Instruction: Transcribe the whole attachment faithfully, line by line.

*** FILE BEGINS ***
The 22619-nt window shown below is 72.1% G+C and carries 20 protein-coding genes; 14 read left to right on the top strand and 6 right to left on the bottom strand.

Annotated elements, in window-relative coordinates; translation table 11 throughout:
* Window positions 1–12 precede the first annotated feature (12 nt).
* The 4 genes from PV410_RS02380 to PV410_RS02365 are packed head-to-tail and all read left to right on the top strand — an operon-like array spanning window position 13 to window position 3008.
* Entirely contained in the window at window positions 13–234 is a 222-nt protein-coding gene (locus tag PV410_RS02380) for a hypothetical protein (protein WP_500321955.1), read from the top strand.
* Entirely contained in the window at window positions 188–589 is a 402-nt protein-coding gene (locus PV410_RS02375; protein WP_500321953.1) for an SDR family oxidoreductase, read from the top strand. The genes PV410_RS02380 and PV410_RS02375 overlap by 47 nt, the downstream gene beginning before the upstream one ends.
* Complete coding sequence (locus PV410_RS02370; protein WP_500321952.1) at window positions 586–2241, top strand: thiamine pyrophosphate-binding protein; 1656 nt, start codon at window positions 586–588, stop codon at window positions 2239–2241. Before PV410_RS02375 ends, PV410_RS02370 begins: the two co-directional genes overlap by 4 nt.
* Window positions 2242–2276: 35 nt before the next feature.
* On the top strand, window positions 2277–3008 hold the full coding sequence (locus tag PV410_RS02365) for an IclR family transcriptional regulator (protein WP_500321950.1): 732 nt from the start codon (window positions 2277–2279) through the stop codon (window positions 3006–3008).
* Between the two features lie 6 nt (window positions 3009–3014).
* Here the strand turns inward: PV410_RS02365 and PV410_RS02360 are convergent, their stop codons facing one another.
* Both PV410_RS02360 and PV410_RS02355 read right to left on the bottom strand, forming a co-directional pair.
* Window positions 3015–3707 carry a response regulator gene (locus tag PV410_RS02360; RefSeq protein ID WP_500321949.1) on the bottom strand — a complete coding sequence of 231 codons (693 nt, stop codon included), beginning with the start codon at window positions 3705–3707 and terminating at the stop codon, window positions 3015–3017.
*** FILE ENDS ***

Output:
The 22619-nt window shown below is 72.1% G+C and carries 20 protein-coding genes; 14 read left to right on the top strand and 6 right to left on the bottom strand.

Annotated elements, in window-relative coordinates; translation table 11 throughout:
* Window positions 1–12 precede the first annotated feature (12 nt).
* The 4 genes from PV410_RS02380 to PV410_RS02365 are packed head-to-tail and all read left to right on the top strand — an operon-like array spanning window position 13 to window position 3008.
* Entirely contained in the window at window positions 13–234 is a 222-nt protein-coding gene (locus tag PV410_RS02380) for a hypothetical protein (protein WP_500321955.1), read from the top strand.
* Entirely contained in the window at window positions 188–589 is a 402-nt protein-coding gene (locus PV410_RS02375; protein WP_500321953.1) for an SDR family oxidoreductase, read from the top strand. The genes PV410_RS02380 and PV410_RS02375 overlap by 47 nt, the downstream gene beginning before the upstream one ends.
* Complete coding sequence (locus PV410_RS02370; protein WP_500321952.1) at window positions 586–2241, top strand: thiamine pyrophosphate-binding protein; 1656 nt, start codon at window positions 586–588, stop codon at window positions 2239–2241. Before PV410_RS02375 ends, PV410_RS02370 begins: the two co-directional genes overlap by 4 nt.
* Window positions 2242–2276: 35 nt before the next feature.
* On the top strand, window positions 2277–3008 hold the full coding sequence (locus tag PV410_RS02365) for an IclR family transcriptional regulator (protein WP_500321950.1): 732 nt from the start codon (window positions 2277–2279) through the stop codon (window positions 3006–3008).
* Between the two features lie 6 nt (window positions 3009–3014).
* Here the strand turns inward: PV410_RS02365 and PV410_RS02360 are convergent, their stop codons facing one another.
* Both PV410_RS02360 and PV410_RS02355 read right to left on the bottom strand, forming a co-directional pair.
* Window positions 3015–3707 carry a response regulator gene (locus tag PV410_RS02360; RefSeq protein ID WP_500321949.1) on the bottom strand — a complete coding sequence of 231 codons (693 nt, stop codon included), beginning with the start codon at window positions 3705–3707 and terminating at the stop codon, window positions 3015–3017.